alternate history setting throws up twin challenges – to tell a tense, fast-paced
story with a punchy ending plus get the historical background right.
Historical? Well, yes. Unless a writer knows their history, they can’t alternate
it. Knowledgeable readers out there will be disappointed if a writer makes a
serious blooper when projecting history in a different direction. And disappointing
the reader is a writing crime.
Alternate history stories, whether packed
with every last piece of information about their world or lighter where the
alternative world is used as a setting with bare detail released only when
crucial, need to follow three ‘rules’: nail the point of divergence from the
real time line that has carried on in our world; show how the alternate world
looks and works; and flesh out the consequences of the split. Writing crime,
mystery and thrillers in this environment ain’t easy, but it’s fun!
or tough, enthusiastic, intellectual or world-weary. Law enforcers are all
genders, classes, races and ages and stand in various places along the personal
morality ruler. But whether corrupt or clean, they must act like a recognisable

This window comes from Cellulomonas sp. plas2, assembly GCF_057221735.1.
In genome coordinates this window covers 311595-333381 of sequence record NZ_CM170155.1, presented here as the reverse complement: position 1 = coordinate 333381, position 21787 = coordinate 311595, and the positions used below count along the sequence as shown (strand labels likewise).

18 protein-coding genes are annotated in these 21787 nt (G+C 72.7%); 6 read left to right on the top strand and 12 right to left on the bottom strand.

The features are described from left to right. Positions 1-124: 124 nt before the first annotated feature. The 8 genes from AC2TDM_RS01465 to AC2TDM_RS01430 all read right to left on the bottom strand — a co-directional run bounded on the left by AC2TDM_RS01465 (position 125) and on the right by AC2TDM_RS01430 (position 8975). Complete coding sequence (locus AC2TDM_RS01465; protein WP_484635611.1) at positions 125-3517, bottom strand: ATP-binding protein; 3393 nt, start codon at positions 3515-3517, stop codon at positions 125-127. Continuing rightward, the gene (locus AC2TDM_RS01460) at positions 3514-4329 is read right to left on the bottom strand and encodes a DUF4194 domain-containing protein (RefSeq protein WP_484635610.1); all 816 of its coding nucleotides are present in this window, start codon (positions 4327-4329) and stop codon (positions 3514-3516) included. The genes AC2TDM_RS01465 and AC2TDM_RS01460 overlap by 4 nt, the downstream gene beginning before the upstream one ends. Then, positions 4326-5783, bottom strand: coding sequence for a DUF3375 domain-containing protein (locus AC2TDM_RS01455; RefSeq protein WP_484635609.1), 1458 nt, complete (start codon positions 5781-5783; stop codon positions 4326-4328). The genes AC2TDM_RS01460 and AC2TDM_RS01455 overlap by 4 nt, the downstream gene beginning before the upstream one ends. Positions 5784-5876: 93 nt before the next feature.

form of cop. They catch criminals, arrest and charge them and operate within a
on history before the point of divergence as C J Sansom does in Dominion. But he then goes on to stretch
and distort the functions of the Special Branch we know into a Gestapo-like
force and the Special Constabulary into the Auxiliaries similar to the French Second
World War milice. In my own earliest
story in the series set in the mid-twentieth century in a country founded
sixteen hundred years ago by Roman refugees, the town cops are still called
‘vigiles’ after the ancient Roman ones; then, they caught thieves and robbers,
put out fires and captured runaway slaves. They were supported by the Urban
Cohorts who acted as a heavy-duty anti-riot force and the even the Praetorian
Guard if necessary. The modern vigiles in my earliest alternate story carry out
the functions of a police force that anybody would recognise today. And there
is still a Praetorian Guard, but a very modern one. Both services have to deal
with the criminal mind whether rational, completely disconnected from societal
norms, opportunistic or terrorist.
when writing a series, is to let organisations develop. My vigiles are
disbanded then re-formed as ‘custodes’ in the three later stories following a
catastrophic civil war. They evolve in a similar way that London Bow Street
runners gave way to Sir Robert Peel’s Bobbies who in turn developed into the
modern Metropolitan Police.
history stories can be quite different to those in our real timeline, but they
must be consistent with history of that society while remaining plausible for
the reader. My alternate world has examining magistrates (echoing ancient Roman
practice) and a twenty-eight day post-arrest, pre-charge detention period which
police services in our timeline would probably love! Questioning is robust, but
there’s no gratuitous physical brutality – things have moved on since ancient